The former chief financial officer of bankrupt email security business GigaTrust faces up to five years in prison after pleading guilty to defrauding investors and lenders of $50 million by impersonating auditors and fabricating reports, the Department of Justice (DOJ) announced Thursday.

Nihat Cardak, together with GigaTrust founder and former chief executive officer Robert Bernardi and former vice president for business development Sunil Chandra, tricked investors and lenders into pouring millions into GigaTrust from 2016 through at least 2019, when the privately held company was financially floundering, according to their indictment, filed in U.S. District Court for the District of Southern New York in October 2021.

The three went to great lengths to try and fool investors and lenders into believing the company was financially strong, including fabricating bank account statements that inflated GigaTrust’s cash deposits, crafting fraudulent audit materials that overstated GigaTrust’s financial performance, and forging a letter that appeared to be written by GigaTrust’s New York counsel, the DOJ said.

On May 10, 2019, GigaTrust received a notice of default from a New York bank and needed to wire the bank $10 million within days. Bernardi and Cardak began negotiating with a different lender for another $25 million.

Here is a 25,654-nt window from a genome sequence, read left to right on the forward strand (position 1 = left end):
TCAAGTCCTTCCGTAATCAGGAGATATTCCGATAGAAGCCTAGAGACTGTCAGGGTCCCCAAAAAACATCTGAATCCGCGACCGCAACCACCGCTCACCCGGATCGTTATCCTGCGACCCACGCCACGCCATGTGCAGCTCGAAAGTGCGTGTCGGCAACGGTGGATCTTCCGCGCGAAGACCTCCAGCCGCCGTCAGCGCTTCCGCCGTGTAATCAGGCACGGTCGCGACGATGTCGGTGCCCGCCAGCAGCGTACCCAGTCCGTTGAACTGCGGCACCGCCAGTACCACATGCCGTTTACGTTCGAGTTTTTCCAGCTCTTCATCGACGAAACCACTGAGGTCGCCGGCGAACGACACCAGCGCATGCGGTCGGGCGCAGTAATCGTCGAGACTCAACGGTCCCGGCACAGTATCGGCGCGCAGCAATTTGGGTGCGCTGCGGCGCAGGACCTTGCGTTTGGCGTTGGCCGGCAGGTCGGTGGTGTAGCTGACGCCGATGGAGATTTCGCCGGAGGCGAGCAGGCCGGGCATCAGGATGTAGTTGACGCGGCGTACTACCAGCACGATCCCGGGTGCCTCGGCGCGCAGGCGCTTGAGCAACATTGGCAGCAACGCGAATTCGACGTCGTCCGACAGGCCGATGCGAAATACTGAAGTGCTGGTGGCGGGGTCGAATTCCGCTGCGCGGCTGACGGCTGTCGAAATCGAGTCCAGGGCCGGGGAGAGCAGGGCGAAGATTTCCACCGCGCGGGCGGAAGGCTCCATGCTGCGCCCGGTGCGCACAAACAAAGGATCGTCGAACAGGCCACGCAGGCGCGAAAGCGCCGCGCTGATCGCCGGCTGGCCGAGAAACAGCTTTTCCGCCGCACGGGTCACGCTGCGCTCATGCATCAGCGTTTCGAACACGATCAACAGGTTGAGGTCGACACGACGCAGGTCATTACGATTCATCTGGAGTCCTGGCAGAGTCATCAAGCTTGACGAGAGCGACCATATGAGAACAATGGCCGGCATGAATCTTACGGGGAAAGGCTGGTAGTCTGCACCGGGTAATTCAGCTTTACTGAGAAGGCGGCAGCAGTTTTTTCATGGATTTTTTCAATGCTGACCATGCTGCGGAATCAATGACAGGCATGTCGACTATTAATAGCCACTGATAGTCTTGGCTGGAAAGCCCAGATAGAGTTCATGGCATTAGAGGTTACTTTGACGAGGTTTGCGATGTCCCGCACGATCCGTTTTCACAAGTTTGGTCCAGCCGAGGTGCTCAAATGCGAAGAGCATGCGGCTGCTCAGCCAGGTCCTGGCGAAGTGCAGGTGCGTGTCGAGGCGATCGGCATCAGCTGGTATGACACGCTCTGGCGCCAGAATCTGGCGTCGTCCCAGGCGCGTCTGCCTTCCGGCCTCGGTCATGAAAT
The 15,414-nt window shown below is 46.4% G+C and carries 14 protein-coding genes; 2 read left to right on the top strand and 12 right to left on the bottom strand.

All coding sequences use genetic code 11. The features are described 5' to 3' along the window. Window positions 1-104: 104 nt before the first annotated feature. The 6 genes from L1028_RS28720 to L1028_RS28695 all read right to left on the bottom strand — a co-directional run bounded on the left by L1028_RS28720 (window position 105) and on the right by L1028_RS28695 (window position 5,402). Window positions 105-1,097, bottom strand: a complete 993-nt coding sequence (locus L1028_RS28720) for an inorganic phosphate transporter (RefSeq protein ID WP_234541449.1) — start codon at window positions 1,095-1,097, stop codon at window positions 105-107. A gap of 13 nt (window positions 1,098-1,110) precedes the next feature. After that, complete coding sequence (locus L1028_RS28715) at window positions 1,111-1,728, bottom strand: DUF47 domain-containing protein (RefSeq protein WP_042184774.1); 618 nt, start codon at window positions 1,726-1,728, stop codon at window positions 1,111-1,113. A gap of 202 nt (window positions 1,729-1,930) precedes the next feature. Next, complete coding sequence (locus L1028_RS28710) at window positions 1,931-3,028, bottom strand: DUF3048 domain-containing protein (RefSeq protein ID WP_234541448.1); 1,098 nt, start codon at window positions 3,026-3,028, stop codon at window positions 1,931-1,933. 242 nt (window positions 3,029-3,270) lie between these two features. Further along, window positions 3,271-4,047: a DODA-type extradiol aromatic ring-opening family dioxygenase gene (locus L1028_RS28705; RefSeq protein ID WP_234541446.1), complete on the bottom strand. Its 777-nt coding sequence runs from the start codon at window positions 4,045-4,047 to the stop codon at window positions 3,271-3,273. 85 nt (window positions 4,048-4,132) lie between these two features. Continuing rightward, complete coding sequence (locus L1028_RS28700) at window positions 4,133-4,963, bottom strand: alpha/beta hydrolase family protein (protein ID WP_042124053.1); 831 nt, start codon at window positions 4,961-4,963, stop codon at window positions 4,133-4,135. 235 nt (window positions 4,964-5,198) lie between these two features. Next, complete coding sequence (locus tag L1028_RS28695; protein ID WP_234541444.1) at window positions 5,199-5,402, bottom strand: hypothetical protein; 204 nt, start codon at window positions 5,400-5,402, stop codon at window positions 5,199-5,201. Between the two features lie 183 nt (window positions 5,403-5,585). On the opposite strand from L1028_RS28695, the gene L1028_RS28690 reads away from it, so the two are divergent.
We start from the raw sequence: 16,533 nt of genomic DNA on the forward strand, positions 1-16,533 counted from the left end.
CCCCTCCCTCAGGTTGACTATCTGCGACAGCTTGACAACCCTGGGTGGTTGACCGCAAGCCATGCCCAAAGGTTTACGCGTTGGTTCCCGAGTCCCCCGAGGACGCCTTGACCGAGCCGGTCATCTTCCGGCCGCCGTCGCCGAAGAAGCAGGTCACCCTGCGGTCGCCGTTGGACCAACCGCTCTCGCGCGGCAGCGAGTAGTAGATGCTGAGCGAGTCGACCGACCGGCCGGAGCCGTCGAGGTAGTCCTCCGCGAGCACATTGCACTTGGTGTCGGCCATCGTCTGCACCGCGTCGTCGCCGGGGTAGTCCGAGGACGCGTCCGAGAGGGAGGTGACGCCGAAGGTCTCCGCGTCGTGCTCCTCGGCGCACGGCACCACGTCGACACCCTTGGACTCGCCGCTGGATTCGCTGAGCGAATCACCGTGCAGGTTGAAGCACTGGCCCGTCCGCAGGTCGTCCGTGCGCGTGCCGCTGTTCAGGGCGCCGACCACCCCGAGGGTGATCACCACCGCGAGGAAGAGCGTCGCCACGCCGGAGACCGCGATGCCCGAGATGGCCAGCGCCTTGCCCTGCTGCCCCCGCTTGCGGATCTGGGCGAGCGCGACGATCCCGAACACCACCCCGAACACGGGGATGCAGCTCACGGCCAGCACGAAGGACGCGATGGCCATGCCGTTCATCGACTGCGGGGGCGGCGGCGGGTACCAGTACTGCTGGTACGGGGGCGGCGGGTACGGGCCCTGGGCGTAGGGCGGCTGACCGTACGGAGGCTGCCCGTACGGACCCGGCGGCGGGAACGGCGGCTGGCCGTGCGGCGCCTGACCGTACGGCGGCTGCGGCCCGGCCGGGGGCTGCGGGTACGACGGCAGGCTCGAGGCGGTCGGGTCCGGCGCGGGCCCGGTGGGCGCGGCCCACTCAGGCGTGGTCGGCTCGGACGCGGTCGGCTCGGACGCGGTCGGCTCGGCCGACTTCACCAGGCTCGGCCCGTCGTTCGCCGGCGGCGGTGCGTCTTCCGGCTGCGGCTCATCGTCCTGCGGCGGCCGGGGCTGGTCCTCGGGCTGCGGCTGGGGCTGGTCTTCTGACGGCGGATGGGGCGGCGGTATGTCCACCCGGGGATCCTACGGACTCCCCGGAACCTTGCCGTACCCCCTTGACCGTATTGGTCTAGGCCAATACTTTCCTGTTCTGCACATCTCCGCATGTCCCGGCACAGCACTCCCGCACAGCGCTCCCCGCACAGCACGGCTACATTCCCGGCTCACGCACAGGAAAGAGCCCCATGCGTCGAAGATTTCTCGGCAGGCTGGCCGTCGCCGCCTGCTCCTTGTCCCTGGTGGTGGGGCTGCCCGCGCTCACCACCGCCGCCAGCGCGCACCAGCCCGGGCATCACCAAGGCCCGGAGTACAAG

When they learned diligence calls were part of the requirement for the loan, they had Chandra pretend to be a GigaTrust customer on the call, according to the indictment.

When the subject of the default came up, Bernardi and Cardak forged a letter pretending to be from a GigaTrust counsel, which falsely stated the company hadn’t defaulted on the bank loan. They then fabricated bank statements and sent them to the lender, “right before closing the $25 million deal,” the DOJ said.

Bernardi and Cardak falsely told potential investors the company had about $43 million in cash as of July 31, 2019, when it actually had just $5 million, according to a Securities and Exchange Commission complaint against the three GigaTrust executives alleging securities fraud.

GigaTrust filed for Chapter 7 bankruptcy protection in November 2019, and that’s when “their scheme came crashing down,” U.S. Attorney Damian Williams said in the press release.

Cardak, Bernardi, and Chandra “chose to lie and mislead investors and lenders in order to keep GigaTrust afloat instead of owning up to the company’s financial reality,” Williams said.

Cardak pleaded guilty to one count of conspiracy to commit securities fraud. His sentencing is scheduled for May 16.

Bernardi pleaded guilty in August 2022 to conspiracy to commit securities fraud, bank fraud, and wire fraud. Chandra was charged with one count of conspiring to commit wire fraud.